classical economics
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Proof Keynesian Stimulus Fails

$5 Trillion in Four Years Buys Only “Grand Illusion”
By Wayne Jett © April 22, 2013

       Since 2009, the U. S. has borrowed and spent $5 Trillion – $42,500 on behalf of every household in the nation – to produce economic recovery, and has failed to achieve it. A suggestion four years ago that each household should borrow and spend that much new debt would have been called, at best, ill advised. This being so, the federal government doing the equivalent on our behalf has been both destructive and unpardonable.

      In 1935, John Maynard Keynes himself would have backed away from spending $5 trillion of borrowed money on his proposed economic experiment.  After all, when he wrote The General Theory, Keynes faced a vigorous community of classical economists who would have torn his fallacious idea apart.

     But this is 75 years later, and Keynes surely would have conceded long ago his support of centrally planned spending as a substitute for insufficient “animal spirits” in the private economy has been an abject failure. Who would suggest otherwise except the perpetrators of this elaborate ruse: the ruling elite, their puppet officials, monopoly corporate beneficiaries of the spending, the elite media, and intellectuals who swap integrity for career advancement.

                                                          Experiments with Borrowed Money

    How many more trillions will be borrowed and wasted – diverted to political cronies – before Keynesian deficit spending to “stimulate” economic recovery is stopped? It is a sham which, if congressional legislators treated it justly, ought to be punished as a felony.

      Progress, however, does not require recovering the squandered trillions or punishing transgressions of the public’s interests. Let’s begin by stopping deficit spending to stimulate economic recovery forever. The wisdom of this simple conclusion is compelling, and its open admission would rehabilitate economic thought as something other than politically correct dogma.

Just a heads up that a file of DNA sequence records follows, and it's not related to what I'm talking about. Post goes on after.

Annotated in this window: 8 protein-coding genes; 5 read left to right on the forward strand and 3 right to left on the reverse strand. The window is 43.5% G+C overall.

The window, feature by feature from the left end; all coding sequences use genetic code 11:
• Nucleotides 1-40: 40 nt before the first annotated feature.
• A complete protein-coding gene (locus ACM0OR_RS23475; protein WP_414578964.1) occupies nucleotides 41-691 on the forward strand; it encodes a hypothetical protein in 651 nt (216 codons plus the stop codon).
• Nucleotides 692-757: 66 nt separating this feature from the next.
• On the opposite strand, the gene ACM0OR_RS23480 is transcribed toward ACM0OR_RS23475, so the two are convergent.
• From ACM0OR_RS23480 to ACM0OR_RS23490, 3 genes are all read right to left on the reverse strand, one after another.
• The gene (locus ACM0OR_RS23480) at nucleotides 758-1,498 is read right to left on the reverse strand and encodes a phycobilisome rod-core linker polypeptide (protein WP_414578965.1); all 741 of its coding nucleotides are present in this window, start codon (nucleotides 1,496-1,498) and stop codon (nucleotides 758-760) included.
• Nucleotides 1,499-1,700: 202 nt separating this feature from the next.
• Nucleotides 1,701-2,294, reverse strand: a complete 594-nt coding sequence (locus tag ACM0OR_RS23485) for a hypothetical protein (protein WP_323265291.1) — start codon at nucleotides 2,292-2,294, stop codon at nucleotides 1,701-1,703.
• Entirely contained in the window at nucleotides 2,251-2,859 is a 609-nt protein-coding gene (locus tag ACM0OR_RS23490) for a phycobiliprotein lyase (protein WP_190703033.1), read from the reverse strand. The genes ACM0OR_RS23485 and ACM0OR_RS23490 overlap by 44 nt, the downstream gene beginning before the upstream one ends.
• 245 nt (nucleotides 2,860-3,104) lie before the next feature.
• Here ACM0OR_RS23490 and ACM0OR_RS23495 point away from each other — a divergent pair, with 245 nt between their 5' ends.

Since 2009, the U. S. government has spent Five Thousand Billion Dollars of borrowed money, plus all tax revenues, while insisting its primary objective was economic recovery. Yet there is no economic recovery. An honest observer, wishing recovery to be true, looks around and finds only “grand illusion.”

     Millions of Americans see economic depression. The grand illusion apparent to some is created primarily by (i) deceitful official employment data, and (ii) superficially impressive earnings by the circle of corporations which are favored recipients of international bank financing and government spending.

                                                             Mercantilist Barriers to Recovery

     The absence of economic recovery is no surprise. Repeatedly since 2008, commentaries here (here1, here2, here3 and here4) have asserted existing U. S. economic policies will not permit economic recovery. So long as mercantilist policies remain unchanged, recovery will not happen.

     What mercantilist policies, you ask? Here is a short list:

•    U. S. financial markets are riven by fraud on a macro scale, aided and abetted by federal regulators
•    Monetary policy imposed by international banks through the Federal Reserve destroys dollar stability, steals value from saved capital, and prevents fair competition from regional and community banks
•    Financial fraud and monetary policy combine to manipulate markets in precious metals, disrupting efforts to shelter capital
•    Tax and regulatory burdens are heavy and uncertain, as epitomized by the Affordable Care Act and the drumbeat for “fair share” income tax rates
•    Government presses for control of access to energy, health care and personal liberty/security (gun control)

     Keynesian deficit spending itself is a mercantilist policy, as Keynes knew when he gave it his support. Read about Keynes’ switch from classical economic theory to mercantilism in The Fruits of Graft, which is available on the home page of this site and on Amazon.

                                                                  End Stimulus Spending Now

     Seventy-five years of government commandeering and squandering trillions of dollars of privately produced capital have proved the obvious. Deficit spending to stimulate economic recovery is a total bust. It is actually counter-productive to its stated purpose. If the productive, middle class can muster sufficient political influence, “stimulus” spending must be stopped and relegated to the dustbin of history before republican government meets that fate. ~